True music lovers are always guilty of hoarding memorabilia that they might be able to share with their kids one day -- in hopes of reliving the surreal moment when they saw the Beastie Boys or Wu-Tang Clan for the first time -- but DJ Ross One made much better use of his coveted collection of rap artifacts.
He compiled the paraphernalia, which spans from 1990 to 1999, in his new book "Rap Tees," and was kind enough to highlight his favorite pieces for MTV News and explain why they're so important to him.
The full collection includes gems from Eric B and Rakim, Public Enemy, Jay Z, EMPD and Nas.
"Yo! MTV Raps," Early 90s
"Somehow I actually had this shirt in black growing up. I think during the show's prime, the tees were being sold at bigger chain stores at the mall. 'Yo! MTV Raps' and a few hip hop magazines were really the only ways to learn about new rap music in the Midwest, so I watched pretty religiously. In an era before the internet you had to tune in on time if you wanted to see your favorite videos. Still trying to find one of these that will fit me today!"
Beastie Boys - Check Your Head (Cabin), 1992
"This was my first shirt that I got when I was 15. You couldn't find many shirts at the mall in Ohio back then, but the Beastie Boys had enough crossover appeal that they would turn up at the local CD store. I loved the Beasties and this shirt got worn at least once a week for a few years. The photo is by Glen E. Friedman who has a couple of images in Rap Tees."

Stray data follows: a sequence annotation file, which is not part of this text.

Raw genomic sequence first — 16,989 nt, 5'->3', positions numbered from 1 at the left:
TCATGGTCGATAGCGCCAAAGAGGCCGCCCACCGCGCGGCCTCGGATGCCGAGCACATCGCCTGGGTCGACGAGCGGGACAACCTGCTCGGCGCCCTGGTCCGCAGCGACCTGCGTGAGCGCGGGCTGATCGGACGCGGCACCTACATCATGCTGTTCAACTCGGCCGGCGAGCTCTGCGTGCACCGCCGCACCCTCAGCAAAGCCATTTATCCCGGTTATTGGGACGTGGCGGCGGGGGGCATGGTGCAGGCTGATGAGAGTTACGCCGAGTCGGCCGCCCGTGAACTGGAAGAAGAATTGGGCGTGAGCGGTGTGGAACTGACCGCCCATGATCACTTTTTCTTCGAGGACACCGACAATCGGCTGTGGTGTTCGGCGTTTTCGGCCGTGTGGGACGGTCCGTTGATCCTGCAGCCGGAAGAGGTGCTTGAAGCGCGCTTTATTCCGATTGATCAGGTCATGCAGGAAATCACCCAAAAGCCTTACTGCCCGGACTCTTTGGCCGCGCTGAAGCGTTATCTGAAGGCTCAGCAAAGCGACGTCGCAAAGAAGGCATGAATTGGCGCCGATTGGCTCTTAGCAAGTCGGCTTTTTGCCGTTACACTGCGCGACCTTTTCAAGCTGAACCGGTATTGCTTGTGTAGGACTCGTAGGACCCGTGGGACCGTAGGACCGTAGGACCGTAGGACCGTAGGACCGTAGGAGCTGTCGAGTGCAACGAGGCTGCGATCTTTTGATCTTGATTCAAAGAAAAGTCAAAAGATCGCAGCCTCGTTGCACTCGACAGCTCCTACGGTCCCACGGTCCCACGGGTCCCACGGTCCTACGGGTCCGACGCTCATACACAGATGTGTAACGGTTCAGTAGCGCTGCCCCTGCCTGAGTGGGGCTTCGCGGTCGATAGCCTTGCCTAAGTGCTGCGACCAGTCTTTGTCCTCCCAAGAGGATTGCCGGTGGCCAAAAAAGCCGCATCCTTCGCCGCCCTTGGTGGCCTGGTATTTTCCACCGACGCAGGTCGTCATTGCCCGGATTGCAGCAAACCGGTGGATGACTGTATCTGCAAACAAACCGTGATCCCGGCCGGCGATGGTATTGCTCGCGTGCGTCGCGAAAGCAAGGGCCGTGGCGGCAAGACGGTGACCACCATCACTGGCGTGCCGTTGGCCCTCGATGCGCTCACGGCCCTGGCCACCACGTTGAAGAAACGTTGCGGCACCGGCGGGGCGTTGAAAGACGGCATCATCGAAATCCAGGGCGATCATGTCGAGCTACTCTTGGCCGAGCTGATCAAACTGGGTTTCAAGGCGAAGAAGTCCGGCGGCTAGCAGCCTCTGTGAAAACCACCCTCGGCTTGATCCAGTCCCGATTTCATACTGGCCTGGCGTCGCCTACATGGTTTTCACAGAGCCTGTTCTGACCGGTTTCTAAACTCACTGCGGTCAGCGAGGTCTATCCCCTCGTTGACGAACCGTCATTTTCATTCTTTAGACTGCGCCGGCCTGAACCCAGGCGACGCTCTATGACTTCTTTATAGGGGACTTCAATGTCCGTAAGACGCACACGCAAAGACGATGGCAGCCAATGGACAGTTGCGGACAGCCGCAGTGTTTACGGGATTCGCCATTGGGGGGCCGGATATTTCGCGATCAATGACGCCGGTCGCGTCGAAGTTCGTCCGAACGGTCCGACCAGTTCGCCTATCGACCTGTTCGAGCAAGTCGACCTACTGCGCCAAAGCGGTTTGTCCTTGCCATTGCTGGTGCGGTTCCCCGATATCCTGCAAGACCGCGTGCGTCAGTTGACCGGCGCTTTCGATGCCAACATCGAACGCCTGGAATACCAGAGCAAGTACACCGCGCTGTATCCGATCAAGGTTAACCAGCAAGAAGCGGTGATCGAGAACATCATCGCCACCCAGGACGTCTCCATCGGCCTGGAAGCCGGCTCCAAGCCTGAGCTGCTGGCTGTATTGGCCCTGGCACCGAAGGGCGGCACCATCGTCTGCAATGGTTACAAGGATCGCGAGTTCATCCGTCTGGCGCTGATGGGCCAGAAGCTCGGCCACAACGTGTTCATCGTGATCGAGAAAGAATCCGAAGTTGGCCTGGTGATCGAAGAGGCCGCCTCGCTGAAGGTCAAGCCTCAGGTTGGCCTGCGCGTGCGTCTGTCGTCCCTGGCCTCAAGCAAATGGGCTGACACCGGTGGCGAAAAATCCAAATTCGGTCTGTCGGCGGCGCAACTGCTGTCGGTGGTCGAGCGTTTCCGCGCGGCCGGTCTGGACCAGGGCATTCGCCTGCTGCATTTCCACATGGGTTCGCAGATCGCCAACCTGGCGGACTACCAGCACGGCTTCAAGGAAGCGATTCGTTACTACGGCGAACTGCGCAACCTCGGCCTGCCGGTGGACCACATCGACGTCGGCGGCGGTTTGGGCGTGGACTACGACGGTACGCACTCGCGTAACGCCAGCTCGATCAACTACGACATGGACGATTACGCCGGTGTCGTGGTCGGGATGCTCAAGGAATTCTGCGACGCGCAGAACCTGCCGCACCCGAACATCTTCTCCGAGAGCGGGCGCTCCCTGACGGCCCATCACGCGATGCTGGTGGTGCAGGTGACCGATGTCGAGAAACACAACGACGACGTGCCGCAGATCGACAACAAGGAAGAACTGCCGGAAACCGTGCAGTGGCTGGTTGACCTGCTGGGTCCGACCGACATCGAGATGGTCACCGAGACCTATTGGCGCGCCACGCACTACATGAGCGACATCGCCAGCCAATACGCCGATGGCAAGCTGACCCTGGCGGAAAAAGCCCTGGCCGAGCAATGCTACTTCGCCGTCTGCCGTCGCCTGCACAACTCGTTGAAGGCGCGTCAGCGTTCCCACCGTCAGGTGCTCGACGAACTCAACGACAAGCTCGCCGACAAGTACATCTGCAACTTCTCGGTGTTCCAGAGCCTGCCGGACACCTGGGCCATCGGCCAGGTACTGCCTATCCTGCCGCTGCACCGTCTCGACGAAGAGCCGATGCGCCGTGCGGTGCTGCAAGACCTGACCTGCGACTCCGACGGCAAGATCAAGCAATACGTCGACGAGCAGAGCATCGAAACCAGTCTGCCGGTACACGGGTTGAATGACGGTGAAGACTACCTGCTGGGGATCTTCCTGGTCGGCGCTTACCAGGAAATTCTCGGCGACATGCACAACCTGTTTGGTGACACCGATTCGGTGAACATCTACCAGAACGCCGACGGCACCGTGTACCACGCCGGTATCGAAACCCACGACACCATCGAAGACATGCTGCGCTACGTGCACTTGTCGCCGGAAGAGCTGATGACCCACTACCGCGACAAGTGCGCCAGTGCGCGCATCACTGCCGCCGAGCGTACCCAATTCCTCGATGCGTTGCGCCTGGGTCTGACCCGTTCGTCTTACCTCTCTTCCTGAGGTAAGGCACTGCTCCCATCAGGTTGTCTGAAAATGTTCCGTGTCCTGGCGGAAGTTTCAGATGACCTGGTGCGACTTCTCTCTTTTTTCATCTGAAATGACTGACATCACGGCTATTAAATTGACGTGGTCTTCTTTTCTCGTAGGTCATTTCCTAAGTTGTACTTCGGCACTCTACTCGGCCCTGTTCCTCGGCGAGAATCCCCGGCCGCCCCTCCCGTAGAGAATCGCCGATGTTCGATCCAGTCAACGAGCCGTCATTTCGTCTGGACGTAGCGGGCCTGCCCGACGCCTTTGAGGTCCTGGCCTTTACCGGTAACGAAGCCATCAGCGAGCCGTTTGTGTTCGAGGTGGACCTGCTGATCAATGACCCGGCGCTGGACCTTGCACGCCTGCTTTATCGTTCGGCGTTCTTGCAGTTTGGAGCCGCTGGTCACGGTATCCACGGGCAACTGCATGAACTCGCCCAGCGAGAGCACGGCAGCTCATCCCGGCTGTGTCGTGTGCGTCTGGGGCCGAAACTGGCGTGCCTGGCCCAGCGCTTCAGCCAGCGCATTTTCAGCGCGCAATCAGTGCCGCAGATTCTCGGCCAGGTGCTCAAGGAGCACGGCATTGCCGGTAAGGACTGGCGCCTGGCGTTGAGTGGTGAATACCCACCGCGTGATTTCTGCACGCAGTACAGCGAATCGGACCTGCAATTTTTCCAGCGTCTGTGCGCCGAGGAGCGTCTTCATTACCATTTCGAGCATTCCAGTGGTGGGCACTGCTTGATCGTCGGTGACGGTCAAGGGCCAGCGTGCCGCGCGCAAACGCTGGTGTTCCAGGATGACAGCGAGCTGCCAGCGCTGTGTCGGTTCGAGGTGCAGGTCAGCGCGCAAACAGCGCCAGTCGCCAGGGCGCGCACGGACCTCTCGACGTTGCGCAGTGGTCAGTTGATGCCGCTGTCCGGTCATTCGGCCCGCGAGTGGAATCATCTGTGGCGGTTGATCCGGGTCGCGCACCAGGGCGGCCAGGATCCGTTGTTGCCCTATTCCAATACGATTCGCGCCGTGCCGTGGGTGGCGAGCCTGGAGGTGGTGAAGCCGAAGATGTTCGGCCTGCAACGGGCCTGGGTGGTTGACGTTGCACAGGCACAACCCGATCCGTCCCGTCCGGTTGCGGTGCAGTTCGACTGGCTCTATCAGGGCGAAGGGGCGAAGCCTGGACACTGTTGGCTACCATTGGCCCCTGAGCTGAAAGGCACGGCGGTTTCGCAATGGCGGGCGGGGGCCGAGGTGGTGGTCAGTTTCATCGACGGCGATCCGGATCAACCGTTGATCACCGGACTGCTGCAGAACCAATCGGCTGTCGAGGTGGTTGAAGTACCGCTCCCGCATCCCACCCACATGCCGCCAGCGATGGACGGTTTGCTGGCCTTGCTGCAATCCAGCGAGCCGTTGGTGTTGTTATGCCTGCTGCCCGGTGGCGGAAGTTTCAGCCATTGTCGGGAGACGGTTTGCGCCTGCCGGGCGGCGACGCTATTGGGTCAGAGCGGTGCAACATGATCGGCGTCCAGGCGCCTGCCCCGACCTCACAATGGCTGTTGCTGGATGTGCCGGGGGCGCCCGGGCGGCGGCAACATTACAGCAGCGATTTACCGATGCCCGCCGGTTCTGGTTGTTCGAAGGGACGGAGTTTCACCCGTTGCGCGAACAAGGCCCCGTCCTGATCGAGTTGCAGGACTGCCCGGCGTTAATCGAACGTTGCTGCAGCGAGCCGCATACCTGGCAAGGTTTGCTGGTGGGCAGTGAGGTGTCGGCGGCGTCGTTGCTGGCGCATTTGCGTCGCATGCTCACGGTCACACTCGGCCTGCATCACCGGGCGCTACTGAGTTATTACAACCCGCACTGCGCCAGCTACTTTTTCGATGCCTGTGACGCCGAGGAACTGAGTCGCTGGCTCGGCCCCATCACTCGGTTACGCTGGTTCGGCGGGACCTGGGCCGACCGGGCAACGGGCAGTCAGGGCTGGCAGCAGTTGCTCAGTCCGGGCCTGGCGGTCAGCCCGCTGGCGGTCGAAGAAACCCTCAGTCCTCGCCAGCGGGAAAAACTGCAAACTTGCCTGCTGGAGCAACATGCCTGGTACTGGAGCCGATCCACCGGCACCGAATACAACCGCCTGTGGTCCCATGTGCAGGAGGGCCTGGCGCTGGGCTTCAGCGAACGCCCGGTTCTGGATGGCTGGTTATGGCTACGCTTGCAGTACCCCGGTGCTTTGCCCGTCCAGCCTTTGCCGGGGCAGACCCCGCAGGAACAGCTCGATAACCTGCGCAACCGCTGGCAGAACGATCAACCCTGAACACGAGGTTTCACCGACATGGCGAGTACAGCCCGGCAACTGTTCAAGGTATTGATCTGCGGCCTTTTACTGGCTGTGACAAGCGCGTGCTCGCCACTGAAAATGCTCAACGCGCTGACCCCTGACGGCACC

De La Soul - De La Soul Is Dead, 1991
"The debate over which De La album is their best will go on for eternity, but discovering this record as an adolescent was a real game changer for me. De La was in their own lane completely when it came to the designs and merchandise, using bright colors and imagery that went completely against the norm for hip hop at the time. This is one of my favorite shirts."
DJ Jazzy Jeff and the Fresh Prince Tour Shirt, 1988
"These guys completely dominated MTV with the 'Parents Just Don't Understand' video. Doesn't matter where you were in the world, the story of a kid wanting to look fresh at school and probably failing miserably is pretty relatable. I didn't find the tee until many years later."
Public Enemy - Apocalypse 91... The Enemy Strikes Black, 1994
"The Enemy Strikes Black, 1991: This record was super important to me. 'Can't Truss It' was my favorite song and video at the time, and I always remember how great Flavor Flav and Chuck D dressed - Flav in an Air Jordan flight suit and Chuck in his cursive script Bulls Starter jersey. Both essential early 90's clothing articles. I bought my first Public Enemy t-shirt from the mail order form in this CD booklet."